Cranberries and Thanksgiving just seem to go together. Though they’ll be dished out onto many of plates across the country next weekend, Saturday, Oct. 12, will see the 24th return of an entire one-day festival dedicated to the tart and tiny fruit.
Since 1995, the Fort Langley Cranberry Festival has honoured the red berry, particularly it’s place in history with the village, as they were exported to California during the gold rush by the Hudson’s Bay Company while Indigenous people used them as a diverse resource.
Fort Langley Business Improvement Association has overseen the growth and facilitation of the festival for the bulk of it’s like, helping attract over 65,000 attendees in 2018.
Festival coordinator Meghan Neufeld has been organizing the festival for seven years and said she has seen that growth first hand.
“It’s one day in the heart of Fort Langley where the main roads gets shut down. There are two goals in mind when we put it on, to stimulate the economy and entertain visitors,” Neufeld explained.
This event kicks off with a pancake breakfast at 8:30 a.m., then officially running from 10 o’clock in the morning to 5 in the afternoon.
A whopping 10,000 pounds of cranberries are donated by Ocean Spray – every single one of them a local peice of B.C. agriculture that helps fund the festival.
More than 100 vendors are expected to line Glover Road, forming a marketplace filled with crafts, artisan products, food, and much more – plus more than dozen food trucks will ensure no one goes hungry.
“We have a lot of vendors, but there’s a few people who just sell cranberry products from soaps to jellies,” Neufeld said. “And we sell the donated cranberries in two or five pound bags which raises about $14,000.”
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More then 20 teams participate in the Cranberry Festival Regatta, a coinciding spectator event put on by Fort Langley Canoe and Kayak Club (FCKC).
“The canoe club holds their regatta on the Fraser River,” Neufeld added. “I’ve seen them drop a pumpkin off of the bridge and have fun contests where people have to pick it up or get closest to it.”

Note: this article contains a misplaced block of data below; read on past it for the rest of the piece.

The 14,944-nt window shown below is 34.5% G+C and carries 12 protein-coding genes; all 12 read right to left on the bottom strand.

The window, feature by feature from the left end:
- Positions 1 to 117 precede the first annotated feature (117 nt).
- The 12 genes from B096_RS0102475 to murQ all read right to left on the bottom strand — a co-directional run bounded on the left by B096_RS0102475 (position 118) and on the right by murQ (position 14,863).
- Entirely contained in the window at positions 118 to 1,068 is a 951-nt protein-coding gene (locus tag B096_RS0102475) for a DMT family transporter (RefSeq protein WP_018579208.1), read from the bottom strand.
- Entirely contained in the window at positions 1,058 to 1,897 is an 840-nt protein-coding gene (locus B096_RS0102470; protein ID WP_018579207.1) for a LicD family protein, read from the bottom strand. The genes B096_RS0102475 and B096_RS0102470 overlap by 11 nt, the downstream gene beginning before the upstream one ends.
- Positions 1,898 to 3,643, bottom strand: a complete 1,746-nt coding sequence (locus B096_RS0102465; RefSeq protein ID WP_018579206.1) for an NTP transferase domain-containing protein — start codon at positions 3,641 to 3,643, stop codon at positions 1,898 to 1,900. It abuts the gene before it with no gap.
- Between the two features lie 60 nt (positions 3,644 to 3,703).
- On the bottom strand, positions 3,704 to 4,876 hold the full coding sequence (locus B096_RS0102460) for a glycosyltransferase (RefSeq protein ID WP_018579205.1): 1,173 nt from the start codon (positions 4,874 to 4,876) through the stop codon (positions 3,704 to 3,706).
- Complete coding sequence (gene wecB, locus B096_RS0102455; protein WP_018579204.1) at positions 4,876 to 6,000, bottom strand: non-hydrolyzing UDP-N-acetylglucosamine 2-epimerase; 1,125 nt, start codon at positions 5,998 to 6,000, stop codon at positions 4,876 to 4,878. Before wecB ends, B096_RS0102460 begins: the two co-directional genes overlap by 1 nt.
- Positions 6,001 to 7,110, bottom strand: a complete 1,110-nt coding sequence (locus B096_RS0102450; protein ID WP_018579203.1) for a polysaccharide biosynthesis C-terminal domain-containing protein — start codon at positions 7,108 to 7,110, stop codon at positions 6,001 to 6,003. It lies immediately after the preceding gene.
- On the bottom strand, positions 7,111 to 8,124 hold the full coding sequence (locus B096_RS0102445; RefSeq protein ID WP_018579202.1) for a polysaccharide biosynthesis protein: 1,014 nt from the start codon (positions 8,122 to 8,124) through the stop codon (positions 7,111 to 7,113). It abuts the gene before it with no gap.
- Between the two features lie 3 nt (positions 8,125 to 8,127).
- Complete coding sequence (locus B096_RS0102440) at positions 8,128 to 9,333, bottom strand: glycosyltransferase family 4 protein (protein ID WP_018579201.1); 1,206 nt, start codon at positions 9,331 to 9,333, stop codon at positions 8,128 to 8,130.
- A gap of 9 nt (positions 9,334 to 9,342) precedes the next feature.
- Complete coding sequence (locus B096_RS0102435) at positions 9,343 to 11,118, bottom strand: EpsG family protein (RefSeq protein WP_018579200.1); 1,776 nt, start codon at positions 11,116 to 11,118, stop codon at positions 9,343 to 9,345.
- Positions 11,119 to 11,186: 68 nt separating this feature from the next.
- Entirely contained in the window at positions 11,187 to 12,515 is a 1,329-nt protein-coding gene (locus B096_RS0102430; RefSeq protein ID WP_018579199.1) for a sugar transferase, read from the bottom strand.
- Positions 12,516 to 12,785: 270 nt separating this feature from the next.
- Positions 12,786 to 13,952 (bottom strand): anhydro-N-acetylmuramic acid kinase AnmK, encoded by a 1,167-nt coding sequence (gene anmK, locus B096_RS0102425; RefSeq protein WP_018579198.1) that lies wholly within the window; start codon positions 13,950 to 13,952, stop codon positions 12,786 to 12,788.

The children’s area, stationed at the Fort Langley Community Hall will include face painters, balloon artists, and a mobile art project party place called the Creative Cube.
More than 13 different bands and two dance groups will be performing on Oct. 12 on the front lawn of the Fort Langley Community Hall.
Six Gun Romeo, Silver Diamond Country Line Dancers, Damn Chandelier, Surrey Firefighters Pipes and Drums, Seabillys Celtic Band, Kwantlen First Nations Drums and Dance, Rue Saint Georges Saxophone Ensemble, Kailyarders Band, Maria’s Traditional Mexican Vivo, Ranj Singh, MAYDAY Youth Club Choir, Ashley Pater Band, Dave Mercer and Co, and Key Collective will all perform each half hour.
Fort Langley National Historic Site (FLNHS) will be offering free admission during the Cranberry Festival to showcase the history of local uses of native cranberries through costumed interpreters and farmed-themed games.
The cranberry stomp, a staple of the yearly fruit fest, will even give visitors a chance to take off their shoes, don rubber boots, and crush away until their hearts are content.
“The cranberry is a big part of Fort Langley’s history, not as much as it used to be when the berry was traded,” Neufeld explained, “but the festival in itself has become an important part of the community.”
For more information on the festival, people can visit www.fortlangleycranberryfestival.com.
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